Beautify Your Yard With These DIY Stepping Stones

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July 20, 2018

This is our first full summer at our new house, and my husband and I have been working hard giving the yard and gardens a bit of a facelift. Cramming non-stop landscaping and gardening into such a short season is exhausting, but it’s also deeply satisfying, especially when a project like these DIY stepping stones turn out so well.

Our previous house had a more manicured look, something I had a hard time keeping up with, to tell you the truth. Long story short, when I wanted stepping stones in our backyard at that house, I simply went out and bought the pre-manufactured ones. It worked there, but our current home is surrounded by forest, and we’ve gone for a more rustic-country look. I wanted to create a pathway around the gardens that fit into nature while also being unique (and affordable!), and I could not be happier with how it turned out!

The original idea actually came from an article by Wendy LeBlanc in an old issue of Canadian Gardening magazine, which is no longer in existence. Luckily, good ideas don’t die, and my mom still had this DIY article lying around. The results are too beautiful not to share! All you need is a few hours, a little elbow grease, some cement, and some giant rhubarb leaves (although the original article says any leaf with large veins will work just as well)!

What You Will Need:

  • Pre-Mixed Cement (we used seven standard-size to make 10 steps)
  • Large-sized leaves with visible veins (rhubarb, hostas, ferns, etc.)
  • Chicken wire
  • Rubber gloves
  • Trowel or shovel
  • Plastic sheets

Here’s How To Do It:

1. You’ll want to make these stepping stones on a level surface that will remain undisturbed for several days. No animal or foot traffic!

2. Cut the plastic sheeting about a foot and a half larger all around the leaf and place it on the ground. Put the leaf in the center of the plastic, vein-side up.

Stepping Stone

3. Mix your concrete to a fairly thick consistency. We experimented a little, and I found that adding a bit more water to the cement made it much easier to spread over the leaf. Don’t make it so wet that it runs, though.

4. Take your trowel and spread the concrete almost to the edge of the leaf, to a thickness of about 1” to 1.5”. Press the mixture firmly to eliminate any air bubbles.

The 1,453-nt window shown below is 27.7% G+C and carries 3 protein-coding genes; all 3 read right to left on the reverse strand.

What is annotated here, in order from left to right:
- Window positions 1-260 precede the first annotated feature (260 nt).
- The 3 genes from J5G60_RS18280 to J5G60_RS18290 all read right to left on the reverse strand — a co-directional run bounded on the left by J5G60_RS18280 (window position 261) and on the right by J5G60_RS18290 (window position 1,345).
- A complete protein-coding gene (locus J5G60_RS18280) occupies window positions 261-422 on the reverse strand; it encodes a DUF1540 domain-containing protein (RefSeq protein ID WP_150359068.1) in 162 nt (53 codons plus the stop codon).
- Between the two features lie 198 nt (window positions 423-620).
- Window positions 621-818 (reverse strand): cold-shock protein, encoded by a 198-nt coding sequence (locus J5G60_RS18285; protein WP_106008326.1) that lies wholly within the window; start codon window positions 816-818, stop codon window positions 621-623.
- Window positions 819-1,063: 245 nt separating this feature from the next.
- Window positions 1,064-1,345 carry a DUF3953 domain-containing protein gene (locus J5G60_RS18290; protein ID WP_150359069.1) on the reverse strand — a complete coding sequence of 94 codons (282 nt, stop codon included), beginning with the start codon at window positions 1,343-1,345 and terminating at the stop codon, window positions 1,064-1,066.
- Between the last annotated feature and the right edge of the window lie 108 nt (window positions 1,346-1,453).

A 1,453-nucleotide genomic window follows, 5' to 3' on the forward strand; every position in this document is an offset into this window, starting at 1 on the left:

Stepping Stones

5. Cut some chicken wire and press it firmly into the cement mixture, making sure it isn’t visible from the edges of the stone. The chicken wire will help make your steps strong and durable. Spread another 1” to 1.5” of concrete over top the chicken wire, again pressing firmly to get rid of air bubbles. If you live in a colder climate, it’s especially important that you make your steps thicker so they can survive frost. 

Stepping Stones

6. Lift the plastic up over the edges of your stone, and place earth or gravel up around the sides to create a form for your step while it cures. Cover the top with another piece of plastic so it doesn’t completely dry out.

Stepping Stones

7. Allow curing for at least 48 hours. After two days, remove the plastic from the stone and gently turn it over to see the veins. At this point, you can remove any remaining pieces of leaf on the stone with your hose.

Stepping Stones

Tip

You can place the stones in your garden right away, but make sure you don’t actually step on them until the concrete has completely cured. It depends on the mix you’ve used, but that could take up to a week.

And Voila! Now you have yourself some beautiful and unique-looking stepping stones that blend into nature! They only look nicer as time goes on; you can even spread some moss seed or another ground cover to fill in some of the veins. Did I mention they were affordable? We spent $25 making 10 stones!

These babies are sure to be a conversation piece at your next backyard BBQ!

Catherine Sherriffs
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Catherine Sherriffs

Catherine is a Canadian award-winning journalist who worked as a reporter and news anchor in Montreal’s radio and television scene for 10 years. A graduate of Concordia University, she left the hustle and bustle of the business after starting a family. Now, she’s the editor and a writer for Garden Culture Magazine while also enjoying being a mom to her two young kids. Her interests include great food, gardening, fitness, animals, and anything outdoors.
Catherine Sherriffs
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